franz mon perceived and reproduced text in the form of letters, palindromes, repetitive patterns and graphic figurative constellations, as tobi maier argues. in "mortuarium für zwei alphabete" (1969) mon links formal aspects of language with its more commonly perceived function, the representation of meaning and its circulation. together with franz mon edition & galerie hoffmann in 2021 developed and realized a revised, new version of the installation. initially produced for the 1969 venice biennale, a reconstruction of the work was on view again at the bienal de são paulo in 2012. "mortuarium für zwei alphabete – version ii" (1969/2021) as part of the 2021 exhibition "franz mon and leon polk smith" at galerie hoffmann marks the third time a version of the work is accessible in its original dimensions: a walk-in octogonal structure composed of 220 x 220 cm wall elements. "mortuarium für zwei alphabete – version ii" (1969/2021) will be on view at galerie hoffmann until the end of june.
the text on the ceiling is the negative of the floor text. this immersive installation has the characteristics of a labyrinth or—as the title also indicates—a tomb.
[…] working with elements of language, such as the word, the syllable or letter, franz mon engages media readily available to him: most importantly the typewriter, but also woodcut prints, then lead printing plates, and finally computers. besides his own voice that he employed for a number of audio plays, the typewriter was the tool for the creation of his letter constellations of concrete poetry—in his case often conveying messages with a surreal connotation. according to mon a single letter of a particular size at a particular location on paper of particular size can be a text. producing these works mon was not concerned with the quantity of content but rather with the relationship between letters and their compositions. in these scriptural texts, as he calls them, he drew on letters, palindromes, repetitive patterns and graphic figurative constellations. while these conventions formed concrete poetry as we know it, mon argues that "they already existed during the dark ages of the alphabet."(1)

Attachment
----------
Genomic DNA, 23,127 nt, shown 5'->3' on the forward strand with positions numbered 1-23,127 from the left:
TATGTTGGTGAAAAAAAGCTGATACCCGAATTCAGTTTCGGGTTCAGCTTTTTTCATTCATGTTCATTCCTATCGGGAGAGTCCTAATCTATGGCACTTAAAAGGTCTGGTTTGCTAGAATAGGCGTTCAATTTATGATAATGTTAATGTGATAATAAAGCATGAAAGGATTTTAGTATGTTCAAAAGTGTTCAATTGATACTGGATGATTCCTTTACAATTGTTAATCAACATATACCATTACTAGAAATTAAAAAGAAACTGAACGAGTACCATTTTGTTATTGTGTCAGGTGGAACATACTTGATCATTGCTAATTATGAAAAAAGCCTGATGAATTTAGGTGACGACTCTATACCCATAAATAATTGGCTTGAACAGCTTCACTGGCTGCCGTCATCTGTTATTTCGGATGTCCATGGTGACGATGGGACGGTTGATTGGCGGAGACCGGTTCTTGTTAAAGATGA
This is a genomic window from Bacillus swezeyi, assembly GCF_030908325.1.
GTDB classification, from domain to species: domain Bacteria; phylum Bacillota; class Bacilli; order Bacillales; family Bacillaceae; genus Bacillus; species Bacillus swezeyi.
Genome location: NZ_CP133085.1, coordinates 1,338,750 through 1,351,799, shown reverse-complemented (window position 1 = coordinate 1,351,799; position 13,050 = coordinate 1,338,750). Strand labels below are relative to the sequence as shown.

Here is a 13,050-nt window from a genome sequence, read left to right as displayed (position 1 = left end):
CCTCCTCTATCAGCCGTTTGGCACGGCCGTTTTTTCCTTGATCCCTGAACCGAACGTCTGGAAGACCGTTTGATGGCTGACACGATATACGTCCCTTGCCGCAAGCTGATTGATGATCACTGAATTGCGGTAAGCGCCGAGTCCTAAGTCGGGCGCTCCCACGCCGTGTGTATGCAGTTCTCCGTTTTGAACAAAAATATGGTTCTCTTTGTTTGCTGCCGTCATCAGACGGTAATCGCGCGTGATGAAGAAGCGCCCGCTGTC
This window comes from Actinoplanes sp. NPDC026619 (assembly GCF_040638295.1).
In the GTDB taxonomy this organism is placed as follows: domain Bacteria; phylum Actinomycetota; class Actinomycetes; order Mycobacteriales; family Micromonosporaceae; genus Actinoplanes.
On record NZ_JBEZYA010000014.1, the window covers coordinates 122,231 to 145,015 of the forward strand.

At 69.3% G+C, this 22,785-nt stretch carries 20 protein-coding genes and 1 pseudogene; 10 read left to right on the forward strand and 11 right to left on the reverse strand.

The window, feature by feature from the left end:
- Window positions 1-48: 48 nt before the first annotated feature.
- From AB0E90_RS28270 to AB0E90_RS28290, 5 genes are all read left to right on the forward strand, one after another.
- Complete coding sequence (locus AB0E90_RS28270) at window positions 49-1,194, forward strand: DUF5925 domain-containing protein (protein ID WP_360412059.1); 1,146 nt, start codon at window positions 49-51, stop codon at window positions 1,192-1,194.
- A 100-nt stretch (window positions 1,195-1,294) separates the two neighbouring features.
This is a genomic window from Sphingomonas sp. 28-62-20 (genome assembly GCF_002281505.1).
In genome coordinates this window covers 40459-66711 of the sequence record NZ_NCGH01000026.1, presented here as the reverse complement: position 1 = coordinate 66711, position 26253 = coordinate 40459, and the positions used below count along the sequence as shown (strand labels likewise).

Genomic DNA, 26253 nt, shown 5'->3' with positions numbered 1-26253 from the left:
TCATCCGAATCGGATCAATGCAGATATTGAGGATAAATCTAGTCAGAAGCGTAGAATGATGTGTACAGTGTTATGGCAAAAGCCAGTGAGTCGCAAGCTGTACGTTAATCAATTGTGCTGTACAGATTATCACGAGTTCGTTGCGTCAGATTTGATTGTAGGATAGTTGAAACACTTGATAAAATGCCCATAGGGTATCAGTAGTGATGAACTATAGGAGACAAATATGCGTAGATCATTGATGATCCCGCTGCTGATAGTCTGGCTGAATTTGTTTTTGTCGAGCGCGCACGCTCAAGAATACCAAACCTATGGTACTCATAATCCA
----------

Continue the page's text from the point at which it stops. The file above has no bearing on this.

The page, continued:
since the 1960’s and 1970’s his work has contained playful shifts when he began using images in his collages as a source element. culling material from advertising and news media, mon has not aspired to produce an oeuvre inherently critical of consumer society or german history as such. when confronted with such interpretation mon usually replies "it can be [a particular interpretation] but could also be something completely different."(2) during the same time that he produced newspaper collages and typewriter works, mon began to appropriate poster announcements into so called ‘press texts’ for which he laundered found posters in the washing machine and afterwards pressed them through a high-powered ironing board. it was also in this period that he began to produce his streifencollagen (strip collages) and reißcollagen (rip collages). in these pieces, he cut posters, magazine pages and newspapers into strips and circles, only to compose them afterwards in a different order. in contrast to the carefully executed collages and meticulously calculated typewriter pieces, mon here introduces a factor of randomness. letters exchange place with image fragments (in roman einer zeitung, 10.3.1973) or the bold head of a figure is covered with a collage with many lips and several eyes, the nose replaced by an anchor (in keine figur, 1964).